- Southern Africa
- Health - Human rights - Aids
Zimbabwe: Prisoners move around naked in squalid conditions
A recent report has revealed the growing state of hopelessness in Zimbabwean prisons as a large number of prisoners languish without clothes. The impoverished state of the prison system has led to an acute shortage of basic necessities and raised the risk of infectious diseases as prisoners and officers exchange uniforms for court appearances.
The growing lamentable state of the southern African nation’s prisons, revealed in a parliamentary justice committee, is blamed on gross under-funding of Zimbabwe Prison Service (ZPS) which has led to cuts in water, power and other essential supplies. ZPS is now rolling in a staggering US$3 million debt.
"The committee learnt that uniforms for both inmates and officers have never been adequate (but) the situation was even worse for inmates who exchange uniforms for their court appearances thereby exposing themselves to infectious diseases and (the committee also discovered) that most prisoners were moving around naked," the report said.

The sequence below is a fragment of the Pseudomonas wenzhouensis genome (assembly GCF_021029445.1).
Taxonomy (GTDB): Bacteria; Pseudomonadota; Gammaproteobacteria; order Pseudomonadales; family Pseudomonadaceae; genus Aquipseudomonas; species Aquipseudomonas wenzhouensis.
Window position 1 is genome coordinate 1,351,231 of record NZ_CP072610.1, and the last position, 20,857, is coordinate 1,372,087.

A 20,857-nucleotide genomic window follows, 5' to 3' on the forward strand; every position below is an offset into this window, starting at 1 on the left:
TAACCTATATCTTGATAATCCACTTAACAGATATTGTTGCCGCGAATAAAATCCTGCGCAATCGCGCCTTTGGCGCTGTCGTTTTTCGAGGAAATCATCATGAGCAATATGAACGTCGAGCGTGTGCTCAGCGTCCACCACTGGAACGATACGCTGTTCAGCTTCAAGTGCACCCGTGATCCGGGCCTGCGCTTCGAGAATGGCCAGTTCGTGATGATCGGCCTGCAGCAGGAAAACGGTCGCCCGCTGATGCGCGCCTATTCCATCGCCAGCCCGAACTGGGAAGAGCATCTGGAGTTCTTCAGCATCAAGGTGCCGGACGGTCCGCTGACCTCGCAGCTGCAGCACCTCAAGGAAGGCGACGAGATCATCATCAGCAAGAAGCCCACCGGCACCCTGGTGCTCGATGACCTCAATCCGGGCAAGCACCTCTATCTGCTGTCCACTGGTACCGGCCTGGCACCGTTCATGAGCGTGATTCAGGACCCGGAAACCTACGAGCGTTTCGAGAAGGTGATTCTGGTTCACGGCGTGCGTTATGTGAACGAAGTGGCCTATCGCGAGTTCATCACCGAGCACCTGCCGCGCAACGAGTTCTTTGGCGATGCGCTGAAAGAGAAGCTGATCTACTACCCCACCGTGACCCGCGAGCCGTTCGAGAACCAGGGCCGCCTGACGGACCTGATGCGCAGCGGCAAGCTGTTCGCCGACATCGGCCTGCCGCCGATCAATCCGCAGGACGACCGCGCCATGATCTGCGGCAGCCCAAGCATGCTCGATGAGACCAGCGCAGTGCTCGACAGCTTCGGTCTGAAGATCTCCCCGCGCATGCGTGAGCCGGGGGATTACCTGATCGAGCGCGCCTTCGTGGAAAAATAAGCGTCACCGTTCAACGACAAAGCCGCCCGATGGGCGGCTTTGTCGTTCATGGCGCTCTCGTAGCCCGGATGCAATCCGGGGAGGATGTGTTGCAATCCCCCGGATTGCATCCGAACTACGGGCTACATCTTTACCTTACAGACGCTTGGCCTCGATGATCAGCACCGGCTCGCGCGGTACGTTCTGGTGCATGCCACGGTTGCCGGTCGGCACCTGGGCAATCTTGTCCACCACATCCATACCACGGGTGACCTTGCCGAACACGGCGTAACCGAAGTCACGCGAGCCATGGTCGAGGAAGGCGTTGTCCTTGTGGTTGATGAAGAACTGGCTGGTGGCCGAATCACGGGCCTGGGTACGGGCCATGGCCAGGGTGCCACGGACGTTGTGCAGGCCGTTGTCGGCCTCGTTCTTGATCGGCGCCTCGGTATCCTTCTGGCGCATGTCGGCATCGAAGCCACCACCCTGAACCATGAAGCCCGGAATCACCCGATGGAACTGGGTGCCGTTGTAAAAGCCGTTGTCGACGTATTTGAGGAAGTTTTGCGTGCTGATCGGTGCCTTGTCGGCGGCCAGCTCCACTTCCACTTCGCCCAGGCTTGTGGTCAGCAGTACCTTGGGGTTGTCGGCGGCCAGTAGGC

In recent years, Zimbabwe’s 55 prisons have been described as ‘death camps’. Dire prison conditions have turned the cells into breeding grounds for cholera, diarrhea and tuberculosis, compounding the already high HIV rate in a nation where 15,6 percent of adults carry the virus that causes AIDS.
The bedding situation is also said to be particularly bad with prisoners either going without blankets or resorting to sharing the one or two available which are usually threadbare and unwashed.
The report also reveals that prison infrastructure is now in an advanced state of disrepair, a condition that poses a serious security threat. "The infrastructure (is now) a threat to life and security as most of the prisons were constructed in the early 1900s, thus the infrastructure is in an advanced state of disrepair.
"In addition, it was brought to the attention of the committee that out of 22 steam pots at Chikurubi, only 2 are working hence there is an urgent need to modernize the kitchens and replacement of all the cooking and eating utensils as currently prisoners are using lunch boxes brought in by their relatives."
It is widely believed that the one year old unity government has placed the prison service at the lower rungs of its list of priorities, but Jesse Majoma, deputy justice minister for the Movement for Democratic Change (MDC), insists that the situation is dire.
"The conditions of the prisons of Zimbabwe are dire. We have a desperate situation which is characterised by deaths due to malnutrition and complications also arising from malnutrition mainly," said Jesse Majoma. "The Zimbabwe prison service is not present in any capacity to meet the needs of the prisoners that are kept by this service”.